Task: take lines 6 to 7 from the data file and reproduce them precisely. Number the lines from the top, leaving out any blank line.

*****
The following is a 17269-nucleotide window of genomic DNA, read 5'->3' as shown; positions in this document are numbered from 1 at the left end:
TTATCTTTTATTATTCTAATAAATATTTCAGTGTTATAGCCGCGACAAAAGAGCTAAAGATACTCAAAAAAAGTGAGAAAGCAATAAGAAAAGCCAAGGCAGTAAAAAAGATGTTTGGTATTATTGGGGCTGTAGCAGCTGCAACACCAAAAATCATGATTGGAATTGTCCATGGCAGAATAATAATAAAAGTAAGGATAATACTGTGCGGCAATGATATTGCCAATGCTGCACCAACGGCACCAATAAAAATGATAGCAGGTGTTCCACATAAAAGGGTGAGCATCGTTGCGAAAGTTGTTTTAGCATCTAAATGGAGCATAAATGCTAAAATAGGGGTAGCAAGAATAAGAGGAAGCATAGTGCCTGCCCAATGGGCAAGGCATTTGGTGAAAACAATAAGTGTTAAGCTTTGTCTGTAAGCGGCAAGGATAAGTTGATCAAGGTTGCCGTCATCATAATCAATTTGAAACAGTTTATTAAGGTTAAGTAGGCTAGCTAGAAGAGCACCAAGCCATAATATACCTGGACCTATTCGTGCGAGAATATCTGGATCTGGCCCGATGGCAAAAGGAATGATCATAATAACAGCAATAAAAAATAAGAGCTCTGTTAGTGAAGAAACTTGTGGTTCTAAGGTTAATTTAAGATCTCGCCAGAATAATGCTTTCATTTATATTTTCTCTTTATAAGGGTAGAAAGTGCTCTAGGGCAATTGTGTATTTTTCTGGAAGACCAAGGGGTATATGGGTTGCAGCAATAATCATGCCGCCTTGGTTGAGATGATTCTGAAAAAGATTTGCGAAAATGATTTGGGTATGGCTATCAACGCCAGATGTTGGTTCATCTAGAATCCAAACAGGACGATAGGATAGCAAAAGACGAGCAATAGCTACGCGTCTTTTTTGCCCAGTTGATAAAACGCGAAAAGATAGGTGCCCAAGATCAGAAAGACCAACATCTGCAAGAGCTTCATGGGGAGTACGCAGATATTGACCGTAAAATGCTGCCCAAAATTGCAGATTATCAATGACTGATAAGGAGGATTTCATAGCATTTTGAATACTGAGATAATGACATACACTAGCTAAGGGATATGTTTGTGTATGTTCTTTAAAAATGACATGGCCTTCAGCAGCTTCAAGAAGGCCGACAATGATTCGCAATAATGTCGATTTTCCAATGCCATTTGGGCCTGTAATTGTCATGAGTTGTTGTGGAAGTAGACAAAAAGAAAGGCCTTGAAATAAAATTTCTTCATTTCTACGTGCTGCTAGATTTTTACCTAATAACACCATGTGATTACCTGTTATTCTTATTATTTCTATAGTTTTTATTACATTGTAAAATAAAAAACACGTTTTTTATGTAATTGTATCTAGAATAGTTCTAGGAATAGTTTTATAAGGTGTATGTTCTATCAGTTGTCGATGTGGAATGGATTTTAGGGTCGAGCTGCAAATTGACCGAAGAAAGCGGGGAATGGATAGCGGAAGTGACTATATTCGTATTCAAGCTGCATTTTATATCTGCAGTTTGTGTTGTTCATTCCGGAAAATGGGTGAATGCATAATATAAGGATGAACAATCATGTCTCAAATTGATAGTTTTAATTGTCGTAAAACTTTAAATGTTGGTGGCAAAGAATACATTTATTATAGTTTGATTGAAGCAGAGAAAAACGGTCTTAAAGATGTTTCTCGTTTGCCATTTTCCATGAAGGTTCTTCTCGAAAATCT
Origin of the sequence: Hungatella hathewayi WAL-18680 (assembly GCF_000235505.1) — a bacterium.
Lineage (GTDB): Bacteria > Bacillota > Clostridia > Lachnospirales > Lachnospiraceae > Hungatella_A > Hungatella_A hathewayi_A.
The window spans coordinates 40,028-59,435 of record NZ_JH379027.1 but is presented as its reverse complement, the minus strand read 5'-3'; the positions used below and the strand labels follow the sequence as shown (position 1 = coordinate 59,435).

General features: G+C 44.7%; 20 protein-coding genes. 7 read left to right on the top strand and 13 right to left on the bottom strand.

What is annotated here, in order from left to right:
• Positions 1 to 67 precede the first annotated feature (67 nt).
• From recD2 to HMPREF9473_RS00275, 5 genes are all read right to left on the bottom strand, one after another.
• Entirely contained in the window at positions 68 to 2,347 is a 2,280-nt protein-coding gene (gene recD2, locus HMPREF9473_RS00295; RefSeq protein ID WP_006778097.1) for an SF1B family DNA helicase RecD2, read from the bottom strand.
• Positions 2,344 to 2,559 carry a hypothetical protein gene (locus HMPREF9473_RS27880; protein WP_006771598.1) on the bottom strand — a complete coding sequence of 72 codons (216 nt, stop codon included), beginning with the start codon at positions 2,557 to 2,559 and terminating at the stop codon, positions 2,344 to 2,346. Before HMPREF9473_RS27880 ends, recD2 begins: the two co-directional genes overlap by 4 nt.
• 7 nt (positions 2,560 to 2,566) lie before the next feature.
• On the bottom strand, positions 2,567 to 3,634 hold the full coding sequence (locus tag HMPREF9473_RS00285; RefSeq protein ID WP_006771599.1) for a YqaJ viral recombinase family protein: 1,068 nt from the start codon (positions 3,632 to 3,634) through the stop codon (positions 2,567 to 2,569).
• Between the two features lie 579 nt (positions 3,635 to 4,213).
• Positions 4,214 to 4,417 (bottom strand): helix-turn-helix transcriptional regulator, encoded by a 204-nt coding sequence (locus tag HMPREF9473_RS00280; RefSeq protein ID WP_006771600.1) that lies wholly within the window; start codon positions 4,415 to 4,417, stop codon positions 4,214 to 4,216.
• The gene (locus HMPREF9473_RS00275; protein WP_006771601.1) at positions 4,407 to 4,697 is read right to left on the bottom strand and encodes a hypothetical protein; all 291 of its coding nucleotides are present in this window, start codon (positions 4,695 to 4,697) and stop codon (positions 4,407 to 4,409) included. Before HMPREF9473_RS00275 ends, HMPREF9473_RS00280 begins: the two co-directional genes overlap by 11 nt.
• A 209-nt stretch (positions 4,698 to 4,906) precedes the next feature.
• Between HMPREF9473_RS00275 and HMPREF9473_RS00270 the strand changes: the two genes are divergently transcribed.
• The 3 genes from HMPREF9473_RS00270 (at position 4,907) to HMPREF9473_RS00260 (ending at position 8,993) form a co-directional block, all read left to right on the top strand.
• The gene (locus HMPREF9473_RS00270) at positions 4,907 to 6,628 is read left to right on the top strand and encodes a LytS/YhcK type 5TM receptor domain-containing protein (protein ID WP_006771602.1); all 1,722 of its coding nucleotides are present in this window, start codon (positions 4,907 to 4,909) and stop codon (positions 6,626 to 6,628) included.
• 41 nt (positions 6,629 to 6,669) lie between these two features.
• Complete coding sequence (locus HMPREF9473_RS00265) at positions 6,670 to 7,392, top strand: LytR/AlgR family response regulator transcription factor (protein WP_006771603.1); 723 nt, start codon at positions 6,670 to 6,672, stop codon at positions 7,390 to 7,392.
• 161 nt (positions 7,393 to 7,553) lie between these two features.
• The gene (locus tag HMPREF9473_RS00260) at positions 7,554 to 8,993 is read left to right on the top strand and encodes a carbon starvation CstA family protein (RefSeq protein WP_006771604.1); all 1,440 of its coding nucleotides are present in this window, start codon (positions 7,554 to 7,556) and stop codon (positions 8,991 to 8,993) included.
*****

General features: G+C 44.7%; 20 protein-coding genes. 7 read left to right on the top strand and 13 right to left on the bottom strand.

What is annotated here, in order from left to right: